The Veggielante Puts Sanctuaria to the Test
The Veggielante has had it up to here with people bitching that St. Louis restaurants are vegetarian unfriendly. Sure, we'd like to see more restaurants offering more meatless dishes, but there are excellent choices out there if you take the trouble to look for them. We're not here to proselytize about greening up your diet. Our only motive is to spread the word about places where you can order good grub that ain't got no meat. To enhance your reading experience, we've settled on a handful of criteria we'll use to suss out a restaurant's vegetarian friendliness.
Destination: Sanctuaria (4198 Manchester Avenue; 314-535-9700)
Bryan Peters Sanctuaria's Phyllo Cigars
Neighborhood: Forest Park Southeast
Overview: By now, most folks have heard about Sanctuaria's sublime cocktails, but what of the food? As exemplary as the mixed booze? Maybe not, but chef Christopher Lee is no slouch, either. In fact, he's got the chops to handle all your vegetarian tapas cravings, including delicately pan-seared phyllo cigars and vibrant fruit salads.
The Grub: We were hungry for rich food on this visit, so most of our tapas were on the heavy side: piquillo poppers stuffed with a goat cheese blend and served with a side of a spicy green "devil" sauce, blue cheese and leek fondue cabrales cigars, Monterey jack and guava empanadas and jalapeno cornbread. One needn't order so much cheesy decadence, as there are certainly lighter options available (the "quinoa a la docs mom," for example). Still, the majority of the veg options--and there are many!--err on the gutbuster side. But the complexity of flavors and diversity of vegetarian options are compelling enough to keep even the most tapas-fatigued diners interested.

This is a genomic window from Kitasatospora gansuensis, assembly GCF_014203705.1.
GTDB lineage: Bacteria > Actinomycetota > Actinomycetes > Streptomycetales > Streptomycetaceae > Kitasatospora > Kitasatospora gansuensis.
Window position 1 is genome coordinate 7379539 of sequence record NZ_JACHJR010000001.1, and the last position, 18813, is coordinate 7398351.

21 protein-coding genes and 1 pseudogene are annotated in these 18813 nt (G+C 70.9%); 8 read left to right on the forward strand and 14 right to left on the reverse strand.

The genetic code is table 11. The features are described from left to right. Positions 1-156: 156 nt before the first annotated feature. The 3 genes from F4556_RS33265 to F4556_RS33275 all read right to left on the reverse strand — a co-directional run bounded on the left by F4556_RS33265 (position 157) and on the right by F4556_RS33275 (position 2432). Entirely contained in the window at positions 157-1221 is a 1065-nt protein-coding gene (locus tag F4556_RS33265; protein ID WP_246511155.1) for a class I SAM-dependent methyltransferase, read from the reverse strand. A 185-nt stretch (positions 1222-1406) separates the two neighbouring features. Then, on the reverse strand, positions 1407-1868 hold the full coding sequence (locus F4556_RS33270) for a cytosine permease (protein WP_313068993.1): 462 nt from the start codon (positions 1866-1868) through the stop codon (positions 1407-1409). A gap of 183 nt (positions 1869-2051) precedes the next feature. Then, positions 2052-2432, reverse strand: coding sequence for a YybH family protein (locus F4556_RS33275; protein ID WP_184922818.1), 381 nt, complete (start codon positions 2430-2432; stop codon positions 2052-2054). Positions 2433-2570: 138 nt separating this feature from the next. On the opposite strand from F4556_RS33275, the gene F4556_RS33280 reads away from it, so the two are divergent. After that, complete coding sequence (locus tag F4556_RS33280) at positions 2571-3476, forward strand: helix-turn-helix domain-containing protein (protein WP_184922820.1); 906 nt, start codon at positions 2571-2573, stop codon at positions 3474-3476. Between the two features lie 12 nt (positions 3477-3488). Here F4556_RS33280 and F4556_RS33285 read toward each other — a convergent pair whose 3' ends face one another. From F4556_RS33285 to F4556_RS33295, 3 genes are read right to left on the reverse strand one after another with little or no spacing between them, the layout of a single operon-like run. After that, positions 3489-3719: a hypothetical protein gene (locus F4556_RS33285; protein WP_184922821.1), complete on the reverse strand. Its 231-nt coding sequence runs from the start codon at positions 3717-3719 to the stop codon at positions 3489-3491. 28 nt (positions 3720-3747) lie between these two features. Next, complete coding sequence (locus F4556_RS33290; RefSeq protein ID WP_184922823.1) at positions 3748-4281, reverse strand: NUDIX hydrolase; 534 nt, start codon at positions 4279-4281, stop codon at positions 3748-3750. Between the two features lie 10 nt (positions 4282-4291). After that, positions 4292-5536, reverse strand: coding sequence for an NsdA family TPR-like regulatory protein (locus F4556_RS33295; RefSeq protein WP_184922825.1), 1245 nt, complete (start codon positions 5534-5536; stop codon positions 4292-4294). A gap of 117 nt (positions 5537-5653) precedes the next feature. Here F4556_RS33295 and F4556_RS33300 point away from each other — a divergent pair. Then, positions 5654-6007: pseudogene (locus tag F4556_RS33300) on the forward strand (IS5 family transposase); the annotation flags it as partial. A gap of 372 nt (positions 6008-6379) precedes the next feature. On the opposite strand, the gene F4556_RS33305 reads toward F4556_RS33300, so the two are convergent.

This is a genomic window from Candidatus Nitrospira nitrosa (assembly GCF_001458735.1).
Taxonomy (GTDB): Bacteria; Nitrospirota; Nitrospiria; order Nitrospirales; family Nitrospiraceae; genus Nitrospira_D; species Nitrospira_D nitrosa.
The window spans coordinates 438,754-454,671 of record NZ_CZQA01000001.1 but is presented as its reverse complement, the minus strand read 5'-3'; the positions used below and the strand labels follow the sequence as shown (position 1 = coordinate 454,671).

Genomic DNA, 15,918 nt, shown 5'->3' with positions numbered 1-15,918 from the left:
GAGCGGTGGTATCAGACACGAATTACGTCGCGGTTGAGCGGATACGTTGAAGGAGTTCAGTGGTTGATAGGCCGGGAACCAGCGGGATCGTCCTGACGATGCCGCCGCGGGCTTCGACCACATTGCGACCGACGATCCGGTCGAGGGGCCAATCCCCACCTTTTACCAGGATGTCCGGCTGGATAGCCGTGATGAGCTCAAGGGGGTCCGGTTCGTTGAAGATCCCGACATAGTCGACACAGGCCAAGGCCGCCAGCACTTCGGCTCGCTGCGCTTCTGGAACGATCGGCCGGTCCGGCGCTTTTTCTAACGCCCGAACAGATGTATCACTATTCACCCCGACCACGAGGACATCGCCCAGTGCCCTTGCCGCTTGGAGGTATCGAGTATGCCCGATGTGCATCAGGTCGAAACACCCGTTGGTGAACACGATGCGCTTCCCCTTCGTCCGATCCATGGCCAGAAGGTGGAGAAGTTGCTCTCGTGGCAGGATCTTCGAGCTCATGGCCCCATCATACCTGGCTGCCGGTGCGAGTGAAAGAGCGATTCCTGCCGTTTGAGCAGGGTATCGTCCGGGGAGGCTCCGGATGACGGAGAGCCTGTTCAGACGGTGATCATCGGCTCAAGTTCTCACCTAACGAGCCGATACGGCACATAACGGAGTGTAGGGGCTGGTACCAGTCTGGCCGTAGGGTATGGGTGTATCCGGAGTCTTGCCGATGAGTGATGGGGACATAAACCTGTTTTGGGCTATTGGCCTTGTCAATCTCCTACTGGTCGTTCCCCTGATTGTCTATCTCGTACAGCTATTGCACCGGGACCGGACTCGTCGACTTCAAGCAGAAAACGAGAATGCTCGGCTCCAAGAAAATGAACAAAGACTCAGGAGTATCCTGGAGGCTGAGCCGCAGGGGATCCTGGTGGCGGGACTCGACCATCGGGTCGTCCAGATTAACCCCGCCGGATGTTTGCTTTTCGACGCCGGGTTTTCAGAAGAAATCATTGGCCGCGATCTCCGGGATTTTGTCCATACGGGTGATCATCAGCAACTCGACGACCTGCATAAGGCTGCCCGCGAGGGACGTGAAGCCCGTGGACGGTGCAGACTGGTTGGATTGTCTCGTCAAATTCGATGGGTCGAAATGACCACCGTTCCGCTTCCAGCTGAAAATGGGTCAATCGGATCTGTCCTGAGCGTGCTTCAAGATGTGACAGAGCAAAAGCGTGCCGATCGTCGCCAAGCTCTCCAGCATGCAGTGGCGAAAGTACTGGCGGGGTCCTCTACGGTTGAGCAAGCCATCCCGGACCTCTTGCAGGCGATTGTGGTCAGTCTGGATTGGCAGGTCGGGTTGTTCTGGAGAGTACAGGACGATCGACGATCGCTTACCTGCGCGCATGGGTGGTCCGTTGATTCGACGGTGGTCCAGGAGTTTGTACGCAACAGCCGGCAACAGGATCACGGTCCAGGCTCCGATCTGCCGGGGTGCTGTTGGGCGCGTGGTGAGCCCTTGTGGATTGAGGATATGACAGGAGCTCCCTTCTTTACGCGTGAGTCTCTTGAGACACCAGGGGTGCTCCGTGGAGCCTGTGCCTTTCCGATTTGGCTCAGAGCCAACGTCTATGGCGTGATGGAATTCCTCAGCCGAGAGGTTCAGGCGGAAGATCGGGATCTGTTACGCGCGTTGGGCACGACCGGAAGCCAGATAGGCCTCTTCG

Bryan Peters The cornbread you've been dreaming of.
Seasonality/sourcing: Whether Lee uses produce from Sanctuaria's gardens or from Illinois and Missouri farmers, he's doing his best to serve the freshest veggies around. The menu even features a "locavore" option, which changes weekly based on seasonal and local availability.
Resistance to clichés (vegetable medleys, pre-made veggie burgers, etc.): You won't find a veggie paella here, but there are a few standards we'd rather not have seen (we're talking about you, stuffed eggplant and fried plantains). But there are interesting reinterpretations to be found, and the kitchen has a knack for unique sauces. The homemade habanero sauce is probably the hottest in town.
Improvisations & accommodations (vegan, gluten-free, etc.): We were impressed by the balanced menu, which features around fifteen vegetarian items at any given time. Still, we'd like to see a few more options on the lighter side.
Extra credit: A dedicated vegetarian fryer.
Standout item: Jalapeno cornbread.